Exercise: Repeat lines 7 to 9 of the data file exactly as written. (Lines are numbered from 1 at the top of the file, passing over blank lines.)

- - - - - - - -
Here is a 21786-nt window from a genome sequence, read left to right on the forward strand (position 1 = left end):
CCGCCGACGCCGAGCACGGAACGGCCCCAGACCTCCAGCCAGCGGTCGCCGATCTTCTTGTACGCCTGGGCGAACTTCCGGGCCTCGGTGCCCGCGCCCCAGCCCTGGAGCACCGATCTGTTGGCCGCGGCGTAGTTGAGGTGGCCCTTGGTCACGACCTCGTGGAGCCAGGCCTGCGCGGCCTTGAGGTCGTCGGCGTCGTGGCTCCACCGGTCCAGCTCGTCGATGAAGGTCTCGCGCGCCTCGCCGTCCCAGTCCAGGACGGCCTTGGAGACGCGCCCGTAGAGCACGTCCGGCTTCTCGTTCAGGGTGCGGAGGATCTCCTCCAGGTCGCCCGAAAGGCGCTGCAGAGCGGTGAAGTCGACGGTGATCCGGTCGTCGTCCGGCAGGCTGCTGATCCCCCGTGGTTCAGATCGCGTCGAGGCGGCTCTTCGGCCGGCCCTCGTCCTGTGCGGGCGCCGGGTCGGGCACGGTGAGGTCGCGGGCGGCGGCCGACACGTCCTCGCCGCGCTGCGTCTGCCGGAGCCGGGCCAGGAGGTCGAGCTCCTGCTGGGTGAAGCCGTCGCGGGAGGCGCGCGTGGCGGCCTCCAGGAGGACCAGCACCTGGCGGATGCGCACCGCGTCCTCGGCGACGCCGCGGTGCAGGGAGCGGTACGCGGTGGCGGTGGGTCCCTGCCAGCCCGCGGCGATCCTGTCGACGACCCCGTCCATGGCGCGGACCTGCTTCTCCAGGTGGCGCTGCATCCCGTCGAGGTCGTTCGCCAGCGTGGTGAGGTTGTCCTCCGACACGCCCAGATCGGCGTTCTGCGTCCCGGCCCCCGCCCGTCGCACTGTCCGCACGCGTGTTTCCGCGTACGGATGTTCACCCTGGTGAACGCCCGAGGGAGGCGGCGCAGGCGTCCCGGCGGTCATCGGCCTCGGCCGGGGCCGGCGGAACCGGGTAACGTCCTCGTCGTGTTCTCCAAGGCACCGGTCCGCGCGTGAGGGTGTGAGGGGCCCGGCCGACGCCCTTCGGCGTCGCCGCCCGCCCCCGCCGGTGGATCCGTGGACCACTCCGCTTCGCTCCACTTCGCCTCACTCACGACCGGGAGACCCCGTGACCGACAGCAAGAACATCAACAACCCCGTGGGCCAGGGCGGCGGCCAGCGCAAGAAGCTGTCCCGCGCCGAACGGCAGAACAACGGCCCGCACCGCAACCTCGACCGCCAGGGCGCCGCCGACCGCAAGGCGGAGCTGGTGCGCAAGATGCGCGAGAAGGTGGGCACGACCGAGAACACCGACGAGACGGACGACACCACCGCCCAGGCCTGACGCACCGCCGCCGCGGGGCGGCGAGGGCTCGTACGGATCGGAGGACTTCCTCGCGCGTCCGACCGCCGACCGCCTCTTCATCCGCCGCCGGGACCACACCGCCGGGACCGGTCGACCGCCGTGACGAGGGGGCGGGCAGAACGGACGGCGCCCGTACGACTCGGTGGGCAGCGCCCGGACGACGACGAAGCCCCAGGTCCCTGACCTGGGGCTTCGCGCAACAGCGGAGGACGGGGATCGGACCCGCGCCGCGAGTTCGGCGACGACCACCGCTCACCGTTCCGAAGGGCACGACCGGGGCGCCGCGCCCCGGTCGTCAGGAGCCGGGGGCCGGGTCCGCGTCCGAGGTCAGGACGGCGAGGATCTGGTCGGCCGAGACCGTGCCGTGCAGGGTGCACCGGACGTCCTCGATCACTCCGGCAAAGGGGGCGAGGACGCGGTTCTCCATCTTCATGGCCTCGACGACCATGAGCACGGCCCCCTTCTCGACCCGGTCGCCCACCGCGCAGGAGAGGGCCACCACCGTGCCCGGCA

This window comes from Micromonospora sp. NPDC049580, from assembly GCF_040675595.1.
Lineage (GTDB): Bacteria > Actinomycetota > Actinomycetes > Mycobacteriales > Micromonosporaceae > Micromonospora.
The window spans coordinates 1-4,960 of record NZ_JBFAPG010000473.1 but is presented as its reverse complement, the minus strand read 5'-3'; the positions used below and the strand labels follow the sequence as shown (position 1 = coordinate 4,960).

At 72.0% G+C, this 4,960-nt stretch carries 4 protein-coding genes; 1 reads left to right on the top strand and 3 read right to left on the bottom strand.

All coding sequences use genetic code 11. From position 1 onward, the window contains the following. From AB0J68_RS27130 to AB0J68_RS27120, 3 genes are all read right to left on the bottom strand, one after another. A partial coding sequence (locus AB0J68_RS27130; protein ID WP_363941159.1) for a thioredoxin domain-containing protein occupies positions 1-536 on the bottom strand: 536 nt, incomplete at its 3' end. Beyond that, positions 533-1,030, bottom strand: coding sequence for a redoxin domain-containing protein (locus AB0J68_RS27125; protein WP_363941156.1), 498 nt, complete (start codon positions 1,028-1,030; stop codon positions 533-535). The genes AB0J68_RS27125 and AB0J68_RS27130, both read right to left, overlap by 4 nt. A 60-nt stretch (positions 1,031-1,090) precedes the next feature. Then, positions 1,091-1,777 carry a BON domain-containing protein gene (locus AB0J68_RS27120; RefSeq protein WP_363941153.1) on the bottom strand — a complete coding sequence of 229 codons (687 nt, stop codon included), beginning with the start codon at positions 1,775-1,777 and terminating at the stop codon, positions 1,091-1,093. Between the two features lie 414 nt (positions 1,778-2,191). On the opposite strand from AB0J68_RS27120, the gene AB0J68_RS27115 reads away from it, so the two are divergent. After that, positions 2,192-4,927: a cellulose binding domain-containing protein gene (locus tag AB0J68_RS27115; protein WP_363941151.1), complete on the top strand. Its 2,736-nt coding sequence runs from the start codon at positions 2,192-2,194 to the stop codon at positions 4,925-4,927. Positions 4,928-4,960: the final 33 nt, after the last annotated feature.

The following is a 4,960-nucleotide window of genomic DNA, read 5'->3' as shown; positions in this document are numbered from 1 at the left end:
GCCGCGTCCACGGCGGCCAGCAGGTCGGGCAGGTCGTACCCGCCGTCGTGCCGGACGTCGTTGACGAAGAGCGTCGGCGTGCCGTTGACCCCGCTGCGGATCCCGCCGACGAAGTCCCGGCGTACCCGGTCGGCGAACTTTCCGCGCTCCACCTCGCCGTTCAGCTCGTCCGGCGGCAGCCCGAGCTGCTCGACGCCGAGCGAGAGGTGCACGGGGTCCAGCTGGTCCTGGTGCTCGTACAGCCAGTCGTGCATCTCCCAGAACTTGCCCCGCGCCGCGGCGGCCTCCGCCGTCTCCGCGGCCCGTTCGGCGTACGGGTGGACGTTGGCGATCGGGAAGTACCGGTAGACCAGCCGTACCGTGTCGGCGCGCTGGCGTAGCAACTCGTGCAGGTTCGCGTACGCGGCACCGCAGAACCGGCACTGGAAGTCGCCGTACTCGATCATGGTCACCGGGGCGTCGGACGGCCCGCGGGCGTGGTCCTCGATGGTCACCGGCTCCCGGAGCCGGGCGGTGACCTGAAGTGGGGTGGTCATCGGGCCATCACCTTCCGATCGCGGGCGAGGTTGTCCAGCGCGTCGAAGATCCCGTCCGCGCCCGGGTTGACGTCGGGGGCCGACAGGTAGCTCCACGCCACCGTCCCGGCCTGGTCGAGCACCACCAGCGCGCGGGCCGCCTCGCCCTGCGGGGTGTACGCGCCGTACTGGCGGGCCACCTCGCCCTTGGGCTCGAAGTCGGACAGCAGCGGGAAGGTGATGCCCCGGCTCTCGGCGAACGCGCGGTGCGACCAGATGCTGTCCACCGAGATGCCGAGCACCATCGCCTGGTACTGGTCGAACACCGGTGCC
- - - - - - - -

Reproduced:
All coding sequences use genetic code 11. From position 1 onward, the window contains the following. From AB0J68_RS27130 to AB0J68_RS27120, 3 genes are all read right to left on the bottom strand, one after another. A partial coding sequence (locus AB0J68_RS27130; protein ID WP_363941159.1) for a thioredoxin domain-containing protein occupies positions 1-536 on the bottom strand: 536 nt, incomplete at its 3' end. Beyond that, positions 533-1,030, bottom strand: coding sequence for a redoxin domain-containing protein (locus AB0J68_RS27125; protein WP_363941156.1), 498 nt, complete (start codon positions 1,028-1,030; stop codon positions 533-535). The genes AB0J68_RS27125 and AB0J68_RS27130, both read right to left, overlap by 4 nt. A 60-nt stretch (positions 1,031-1,090) precedes the next feature. Then, positions 1,091-1,777 carry a BON domain-containing protein gene (locus AB0J68_RS27120; RefSeq protein WP_363941153.1) on the bottom strand — a complete coding sequence of 229 codons (687 nt, stop codon included), beginning with the start codon at positions 1,775-1,777 and terminating at the stop codon, positions 1,091-1,093. Between the two features lie 414 nt (positions 1,778-2,191). On the opposite strand from AB0J68_RS27120, the gene AB0J68_RS27115 reads away from it, so the two are divergent. After that, positions 2,192-4,927: a cellulose binding domain-containing protein gene (locus tag AB0J68_RS27115; protein WP_363941151.1), complete on the top strand. Its 2,736-nt coding sequence runs from the start codon at positions 2,192-2,194 to the stop codon at positions 4,925-4,927. Positions 4,928-4,960: the final 33 nt, after the last annotated feature.

The following is a 4,960-nucleotide window of genomic DNA, read 5'->3' as shown; positions in this document are numbered from 1 at the left end:
GCCGCGTCCACGGCGGCCAGCAGGTCGGGCAGGTCGTACCCGCCGTCGTGCCGGACGTCGTTGACGAAGAGCGTCGGCGTGCCGTTGACCCCGCTGCGGATCCCGCCGACGAAGTCCCGGCGTACCCGGTCGGCGAACTTTCCGCGCTCCACCTCGCCGTTCAGCTCGTCCGGCGGCAGCCCGAGCTGCTCGACGCCGAGCGAGAGGTGCACGGGGTCCAGCTGGTCCTGGTGCTCGTACAGCCAGTCGTGCATCTCCCAGAACTTGCCCCGCGCCGCGGCGGCCTCCGCCGTCTCCGCGGCCCGTTCGGCGTACGGGTGGACGTTGGCGATCGGGAAGTACCGGTAGACCAGCCGTACCGTGTCGGCGCGCTGGCGTAGCAACTCGTGCAGGTTCGCGTACGCGGCACCGCAGAACCGGCACTGGAAGTCGCCGTACTCGATCATGGTCACCGGGGCGTCGGACGGCCCGCGGGCGTGGTCCTCGATGGTCACCGGCTCCCGGAGCCGGGCGGTGACCTGAAGTGGGGTGGTCATCGGGCCATCACCTTCCGATCGCGGGCGAGGTTGTCCAGCGCGTCGAAGATCCCGTCCGCGCCCGGGTTGACGTCGGGGGCCGACAGGTAGCTCCACGCCACCGTCCCGGCCTGGTCGAGCACCACCAGCGCGCGGGCCGCCTCGCCCTGCGGGGTGTACGCGCCGTACTGGCGGGCCACCTCGCCCTTGGGCTCGAAGTCGGACAGCAGCGGGAAGGTGATGCCCCGGCTCTCGGCGAACGCGCGGTGCGACCAGATGCTGTCCACCGAGATGCCGAGCACCATCGCCTGGTACTGGTCGAACACCGGTGCC